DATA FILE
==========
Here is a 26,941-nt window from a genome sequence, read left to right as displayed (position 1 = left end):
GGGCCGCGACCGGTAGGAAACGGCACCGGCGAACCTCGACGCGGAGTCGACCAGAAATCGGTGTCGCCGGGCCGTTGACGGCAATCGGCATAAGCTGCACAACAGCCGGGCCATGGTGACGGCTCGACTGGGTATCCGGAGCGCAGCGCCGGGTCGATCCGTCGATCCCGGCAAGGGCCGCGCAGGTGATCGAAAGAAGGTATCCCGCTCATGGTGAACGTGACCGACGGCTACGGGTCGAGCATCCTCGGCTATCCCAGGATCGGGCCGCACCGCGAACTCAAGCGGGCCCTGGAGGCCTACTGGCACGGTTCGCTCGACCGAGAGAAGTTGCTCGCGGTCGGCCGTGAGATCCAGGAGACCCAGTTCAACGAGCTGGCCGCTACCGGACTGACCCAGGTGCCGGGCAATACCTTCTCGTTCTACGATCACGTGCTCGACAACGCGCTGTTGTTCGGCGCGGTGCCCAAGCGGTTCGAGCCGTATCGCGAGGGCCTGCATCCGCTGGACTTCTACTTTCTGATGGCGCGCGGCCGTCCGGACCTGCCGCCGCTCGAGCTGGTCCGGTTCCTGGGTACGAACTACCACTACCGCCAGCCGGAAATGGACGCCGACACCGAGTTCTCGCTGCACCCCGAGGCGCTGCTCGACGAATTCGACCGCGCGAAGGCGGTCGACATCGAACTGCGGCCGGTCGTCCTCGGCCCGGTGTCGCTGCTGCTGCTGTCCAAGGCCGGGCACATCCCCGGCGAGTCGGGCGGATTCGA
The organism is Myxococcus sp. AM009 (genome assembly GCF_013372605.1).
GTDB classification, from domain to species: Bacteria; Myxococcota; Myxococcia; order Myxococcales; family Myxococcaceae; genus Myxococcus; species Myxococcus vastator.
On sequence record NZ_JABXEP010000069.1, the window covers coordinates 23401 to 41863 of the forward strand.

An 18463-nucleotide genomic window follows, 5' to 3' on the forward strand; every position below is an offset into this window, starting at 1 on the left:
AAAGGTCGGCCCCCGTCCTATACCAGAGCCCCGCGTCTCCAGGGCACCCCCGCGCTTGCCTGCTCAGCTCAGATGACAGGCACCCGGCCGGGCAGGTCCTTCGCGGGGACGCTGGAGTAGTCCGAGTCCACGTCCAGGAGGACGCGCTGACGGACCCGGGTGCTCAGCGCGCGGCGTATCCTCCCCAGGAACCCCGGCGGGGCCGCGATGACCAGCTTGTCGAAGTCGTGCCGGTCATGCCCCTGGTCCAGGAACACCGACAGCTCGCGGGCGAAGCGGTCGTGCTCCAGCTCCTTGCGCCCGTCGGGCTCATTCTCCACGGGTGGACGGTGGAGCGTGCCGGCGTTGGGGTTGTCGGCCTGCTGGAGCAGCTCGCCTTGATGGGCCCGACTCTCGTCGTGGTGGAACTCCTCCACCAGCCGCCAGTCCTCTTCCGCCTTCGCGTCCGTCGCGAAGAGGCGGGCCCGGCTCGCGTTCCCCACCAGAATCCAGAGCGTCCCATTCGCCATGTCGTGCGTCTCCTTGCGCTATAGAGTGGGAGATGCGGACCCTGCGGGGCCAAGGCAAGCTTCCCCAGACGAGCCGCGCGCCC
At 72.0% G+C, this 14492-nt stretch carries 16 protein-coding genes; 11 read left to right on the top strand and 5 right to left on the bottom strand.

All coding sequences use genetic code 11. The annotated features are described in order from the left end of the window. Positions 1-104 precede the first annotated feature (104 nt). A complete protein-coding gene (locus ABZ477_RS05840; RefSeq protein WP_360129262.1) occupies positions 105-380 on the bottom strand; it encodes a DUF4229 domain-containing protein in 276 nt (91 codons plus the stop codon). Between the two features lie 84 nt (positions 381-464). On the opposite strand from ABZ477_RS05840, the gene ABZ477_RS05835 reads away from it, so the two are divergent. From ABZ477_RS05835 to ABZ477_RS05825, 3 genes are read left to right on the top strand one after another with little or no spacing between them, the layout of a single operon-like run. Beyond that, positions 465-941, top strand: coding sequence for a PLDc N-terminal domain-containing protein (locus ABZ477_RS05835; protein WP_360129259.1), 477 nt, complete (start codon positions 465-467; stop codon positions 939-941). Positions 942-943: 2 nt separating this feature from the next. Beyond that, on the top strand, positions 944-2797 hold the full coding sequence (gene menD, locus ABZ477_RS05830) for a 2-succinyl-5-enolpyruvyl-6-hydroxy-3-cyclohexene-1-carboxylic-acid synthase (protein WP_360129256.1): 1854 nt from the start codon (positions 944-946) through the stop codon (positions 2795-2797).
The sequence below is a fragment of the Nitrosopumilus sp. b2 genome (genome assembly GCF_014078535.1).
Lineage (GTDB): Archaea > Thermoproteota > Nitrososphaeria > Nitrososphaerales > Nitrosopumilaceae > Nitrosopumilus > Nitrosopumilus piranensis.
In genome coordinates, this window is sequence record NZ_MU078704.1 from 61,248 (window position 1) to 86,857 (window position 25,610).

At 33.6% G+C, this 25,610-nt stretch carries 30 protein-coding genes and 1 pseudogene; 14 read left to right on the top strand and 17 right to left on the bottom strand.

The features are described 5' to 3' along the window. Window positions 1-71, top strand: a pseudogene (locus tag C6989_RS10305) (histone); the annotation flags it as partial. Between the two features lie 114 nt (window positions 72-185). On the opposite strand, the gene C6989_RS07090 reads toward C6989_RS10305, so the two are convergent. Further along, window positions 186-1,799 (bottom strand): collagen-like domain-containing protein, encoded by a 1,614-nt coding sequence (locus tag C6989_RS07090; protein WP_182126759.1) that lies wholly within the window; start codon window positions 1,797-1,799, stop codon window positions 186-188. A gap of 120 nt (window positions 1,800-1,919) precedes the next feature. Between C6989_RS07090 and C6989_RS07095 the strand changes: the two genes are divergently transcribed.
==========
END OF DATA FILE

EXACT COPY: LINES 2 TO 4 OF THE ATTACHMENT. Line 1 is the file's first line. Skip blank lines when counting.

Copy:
GGGCCGCGACCGGTAGGAAACGGCACCGGCGAACCTCGACGCGGAGTCGACCAGAAATCGGTGTCGCCGGGCCGTTGACGGCAATCGGCATAAGCTGCACAACAGCCGGGCCATGGTGACGGCTCGACTGGGTATCCGGAGCGCAGCGCCGGGTCGATCCGTCGATCCCGGCAAGGGCCGCGCAGGTGATCGAAAGAAGGTATCCCGCTCATGGTGAACGTGACCGACGGCTACGGGTCGAGCATCCTCGGCTATCCCAGGATCGGGCCGCACCGCGAACTCAAGCGGGCCCTGGAGGCCTACTGGCACGGTTCGCTCGACCGAGAGAAGTTGCTCGCGGTCGGCCGTGAGATCCAGGAGACCCAGTTCAACGAGCTGGCCGCTACCGGACTGACCCAGGTGCCGGGCAATACCTTCTCGTTCTACGATCACGTGCTCGACAACGCGCTGTTGTTCGGCGCGGTGCCCAAGCGGTTCGAGCCGTATCGCGAGGGCCTGCATCCGCTGGACTTCTACTTTCTGATGGCGCGCGGCCGTCCGGACCTGCCGCCGCTCGAGCTGGTCCGGTTCCTGGGTACGAACTACCACTACCGCCAGCCGGAAATGGACGCCGACACCGAGTTCTCGCTGCACCCCGAGGCGCTGCTCGACGAATTCGACCGCGCGAAGGCGGTCGACATCGAACTGCGGCCGGTCGTCCTCGGCCCGGTGTCGCTGCTGCTGCTGTCCAAGGCCGGGCACATCCCCGGCGAGTCGGGCGGATTCGA
The organism is Myxococcus sp. AM009 (genome assembly GCF_013372605.1).
GTDB classification, from domain to species: Bacteria; Myxococcota; Myxococcia; order Myxococcales; family Myxococcaceae; genus Myxococcus; species Myxococcus vastator.